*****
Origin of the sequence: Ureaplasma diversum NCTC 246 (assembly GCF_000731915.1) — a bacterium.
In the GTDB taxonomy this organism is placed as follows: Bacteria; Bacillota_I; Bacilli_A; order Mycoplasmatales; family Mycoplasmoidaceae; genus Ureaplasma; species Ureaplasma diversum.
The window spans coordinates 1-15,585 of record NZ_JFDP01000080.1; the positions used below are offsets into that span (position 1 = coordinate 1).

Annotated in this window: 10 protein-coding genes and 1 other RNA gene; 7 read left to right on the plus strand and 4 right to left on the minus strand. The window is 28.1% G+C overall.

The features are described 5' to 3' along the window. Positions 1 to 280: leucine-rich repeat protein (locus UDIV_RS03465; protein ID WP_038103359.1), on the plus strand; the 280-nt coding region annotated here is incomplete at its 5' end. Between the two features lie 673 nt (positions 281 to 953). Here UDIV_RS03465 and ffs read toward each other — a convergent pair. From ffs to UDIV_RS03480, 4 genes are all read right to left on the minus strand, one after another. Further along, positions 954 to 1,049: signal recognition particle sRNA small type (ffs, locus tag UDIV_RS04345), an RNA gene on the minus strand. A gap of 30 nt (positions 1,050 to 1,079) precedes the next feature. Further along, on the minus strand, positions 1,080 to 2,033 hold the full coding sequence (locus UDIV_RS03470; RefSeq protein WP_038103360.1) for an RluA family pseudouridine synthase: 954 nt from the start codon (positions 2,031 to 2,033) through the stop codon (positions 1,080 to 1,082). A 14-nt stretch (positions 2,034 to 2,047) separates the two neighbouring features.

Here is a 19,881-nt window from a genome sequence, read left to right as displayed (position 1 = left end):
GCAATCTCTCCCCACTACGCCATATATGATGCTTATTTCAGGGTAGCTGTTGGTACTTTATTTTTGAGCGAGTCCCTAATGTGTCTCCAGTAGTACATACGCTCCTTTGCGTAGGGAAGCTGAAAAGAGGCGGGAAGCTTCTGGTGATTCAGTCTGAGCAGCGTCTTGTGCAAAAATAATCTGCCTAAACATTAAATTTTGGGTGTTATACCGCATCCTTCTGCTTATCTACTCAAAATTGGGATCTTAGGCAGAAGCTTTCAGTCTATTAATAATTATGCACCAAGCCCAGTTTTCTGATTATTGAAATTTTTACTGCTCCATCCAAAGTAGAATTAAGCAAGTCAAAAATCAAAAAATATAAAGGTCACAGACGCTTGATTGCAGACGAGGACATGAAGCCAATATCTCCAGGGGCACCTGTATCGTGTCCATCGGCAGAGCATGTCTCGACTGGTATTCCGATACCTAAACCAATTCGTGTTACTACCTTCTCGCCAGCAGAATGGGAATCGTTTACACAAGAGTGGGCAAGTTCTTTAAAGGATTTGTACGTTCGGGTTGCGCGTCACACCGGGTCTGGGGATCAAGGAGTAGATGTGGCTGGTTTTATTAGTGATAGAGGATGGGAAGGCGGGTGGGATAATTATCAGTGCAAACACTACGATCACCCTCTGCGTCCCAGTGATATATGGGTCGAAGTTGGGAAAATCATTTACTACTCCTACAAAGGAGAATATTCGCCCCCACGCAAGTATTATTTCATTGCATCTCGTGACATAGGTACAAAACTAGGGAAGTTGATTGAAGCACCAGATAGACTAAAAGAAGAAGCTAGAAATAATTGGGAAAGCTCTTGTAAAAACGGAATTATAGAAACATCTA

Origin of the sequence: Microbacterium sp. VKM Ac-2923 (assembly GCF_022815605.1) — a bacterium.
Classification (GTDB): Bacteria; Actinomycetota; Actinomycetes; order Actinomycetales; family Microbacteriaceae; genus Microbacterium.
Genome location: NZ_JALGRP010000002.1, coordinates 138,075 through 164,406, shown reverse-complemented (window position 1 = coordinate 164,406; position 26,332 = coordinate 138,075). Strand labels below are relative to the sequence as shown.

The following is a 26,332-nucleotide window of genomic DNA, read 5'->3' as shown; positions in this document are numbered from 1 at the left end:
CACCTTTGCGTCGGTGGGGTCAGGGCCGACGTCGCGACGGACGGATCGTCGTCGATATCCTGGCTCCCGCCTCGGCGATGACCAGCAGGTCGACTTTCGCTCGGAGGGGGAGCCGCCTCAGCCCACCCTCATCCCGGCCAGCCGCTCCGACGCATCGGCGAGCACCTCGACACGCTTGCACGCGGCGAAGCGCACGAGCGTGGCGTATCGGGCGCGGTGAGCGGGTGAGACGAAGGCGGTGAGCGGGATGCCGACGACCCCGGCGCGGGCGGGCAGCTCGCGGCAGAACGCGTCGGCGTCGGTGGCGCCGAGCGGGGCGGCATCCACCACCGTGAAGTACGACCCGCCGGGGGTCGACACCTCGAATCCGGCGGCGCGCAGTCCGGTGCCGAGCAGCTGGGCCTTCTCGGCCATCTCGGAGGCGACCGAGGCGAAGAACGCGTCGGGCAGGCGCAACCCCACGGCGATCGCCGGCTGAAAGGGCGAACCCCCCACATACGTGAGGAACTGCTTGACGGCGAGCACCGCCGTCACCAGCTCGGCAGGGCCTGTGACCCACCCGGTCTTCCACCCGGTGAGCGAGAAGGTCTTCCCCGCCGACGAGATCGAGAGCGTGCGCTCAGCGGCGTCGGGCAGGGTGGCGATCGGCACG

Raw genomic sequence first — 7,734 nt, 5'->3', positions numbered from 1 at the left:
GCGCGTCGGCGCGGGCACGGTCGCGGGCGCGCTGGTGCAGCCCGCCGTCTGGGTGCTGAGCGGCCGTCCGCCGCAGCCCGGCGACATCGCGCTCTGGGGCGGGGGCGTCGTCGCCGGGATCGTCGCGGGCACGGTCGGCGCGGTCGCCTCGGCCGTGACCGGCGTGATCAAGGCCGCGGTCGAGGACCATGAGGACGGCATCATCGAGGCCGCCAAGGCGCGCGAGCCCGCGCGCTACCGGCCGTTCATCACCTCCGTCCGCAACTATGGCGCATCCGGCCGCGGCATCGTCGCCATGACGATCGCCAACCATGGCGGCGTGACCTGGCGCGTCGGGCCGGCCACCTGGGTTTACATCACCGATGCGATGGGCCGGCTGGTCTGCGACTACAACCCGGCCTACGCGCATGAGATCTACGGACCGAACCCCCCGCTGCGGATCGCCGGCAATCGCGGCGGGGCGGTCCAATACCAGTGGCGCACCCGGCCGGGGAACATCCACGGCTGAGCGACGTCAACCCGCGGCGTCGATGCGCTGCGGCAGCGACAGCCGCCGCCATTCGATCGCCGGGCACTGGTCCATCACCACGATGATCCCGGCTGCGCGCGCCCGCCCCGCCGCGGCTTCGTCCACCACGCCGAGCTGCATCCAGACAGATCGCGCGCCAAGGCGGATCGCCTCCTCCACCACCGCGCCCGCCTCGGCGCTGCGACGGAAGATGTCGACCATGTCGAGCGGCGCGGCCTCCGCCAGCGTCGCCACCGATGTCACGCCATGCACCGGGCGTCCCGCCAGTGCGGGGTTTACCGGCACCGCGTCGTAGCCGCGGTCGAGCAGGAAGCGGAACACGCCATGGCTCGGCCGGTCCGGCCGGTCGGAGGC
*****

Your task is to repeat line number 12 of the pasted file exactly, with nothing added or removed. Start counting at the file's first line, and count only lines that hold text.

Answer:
CACCTTTGCGTCGGTGGGGTCAGGGCCGACGTCGCGACGGACGGATCGTCGTCGATATCCTGGCTCCCGCCTCGGCGATGACCAGCAGGTCGACTTTCGCTCGGAGGGGGAGCCGCCTCAGCCCACCCTCATCCCGGCCAGCCGCTCCGACGCATCGGCGAGCACCTCGACACGCTTGCACGCGGCGAAGCGCACGAGCGTGGCGTATCGGGCGCGGTGAGCGGGTGAGACGAAGGCGGTGAGCGGGATGCCGACGACCCCGGCGCGGGCGGGCAGCTCGCGGCAGAACGCGTCGGCGTCGGTGGCGCCGAGCGGGGCGGCATCCACCACCGTGAAGTACGACCCGCCGGGGGTCGACACCTCGAATCCGGCGGCGCGCAGTCCGGTGCCGAGCAGCTGGGCCTTCTCGGCCATCTCGGAGGCGACCGAGGCGAAGAACGCGTCGGGCAGGCGCAACCCCACGGCGATCGCCGGCTGAAAGGGCGAACCCCCCACATACGTGAGGAACTGCTTGACGGCGAGCACCGCCGTCACCAGCTCGGCAGGGCCTGTGACCCACCCGGTCTTCCACCCGGTGAGCGAGAAGGTCTTCCCCGCCGACGAGATCGAGAGCGTGCGCTCAGCGGCGTCGGGCAGGGTGGCGATCGGCACG